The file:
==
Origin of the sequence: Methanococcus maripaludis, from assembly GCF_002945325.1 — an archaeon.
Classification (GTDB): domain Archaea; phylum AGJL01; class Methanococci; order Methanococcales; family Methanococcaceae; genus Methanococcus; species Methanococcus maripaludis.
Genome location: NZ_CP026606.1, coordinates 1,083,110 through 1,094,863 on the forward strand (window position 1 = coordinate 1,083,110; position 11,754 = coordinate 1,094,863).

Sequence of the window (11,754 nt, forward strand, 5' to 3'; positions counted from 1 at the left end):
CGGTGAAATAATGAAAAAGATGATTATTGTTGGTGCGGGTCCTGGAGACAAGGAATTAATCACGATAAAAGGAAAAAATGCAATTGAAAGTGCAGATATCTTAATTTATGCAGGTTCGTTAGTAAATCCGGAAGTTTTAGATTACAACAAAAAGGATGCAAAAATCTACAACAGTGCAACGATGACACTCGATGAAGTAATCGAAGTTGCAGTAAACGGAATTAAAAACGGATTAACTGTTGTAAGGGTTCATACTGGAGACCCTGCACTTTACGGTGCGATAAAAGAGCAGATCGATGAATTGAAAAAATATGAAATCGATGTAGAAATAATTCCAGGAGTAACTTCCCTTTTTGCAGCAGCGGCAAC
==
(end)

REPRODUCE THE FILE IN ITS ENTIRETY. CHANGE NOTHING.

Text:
Origin of the sequence: Methanococcus maripaludis, from assembly GCF_002945325.1 — an archaeon.
Classification (GTDB): domain Archaea; phylum AGJL01; class Methanococci; order Methanococcales; family Methanococcaceae; genus Methanococcus; species Methanococcus maripaludis.
Genome location: NZ_CP026606.1, coordinates 1,083,110 through 1,094,863 on the forward strand (window position 1 = coordinate 1,083,110; position 11,754 = coordinate 1,094,863).

Sequence of the window (11,754 nt, forward strand, 5' to 3'; positions counted from 1 at the left end):
CGGTGAAATAATGAAAAAGATGATTATTGTTGGTGCGGGTCCTGGAGACAAGGAATTAATCACGATAAAAGGAAAAAATGCAATTGAAAGTGCAGATATCTTAATTTATGCAGGTTCGTTAGTAAATCCGGAAGTTTTAGATTACAACAAAAAGGATGCAAAAATCTACAACAGTGCAACGATGACACTCGATGAAGTAATCGAAGTTGCAGTAAACGGAATTAAAAACGGATTAACTGTTGTAAGGGTTCATACTGGAGACCCTGCACTTTACGGTGCGATAAAAGAGCAGATCGATGAATTGAAAAAATATGAAATCGATGTAGAAATAATTCCAGGAGTAACTTCCCTTTTTGCAGCAGCGGCAAC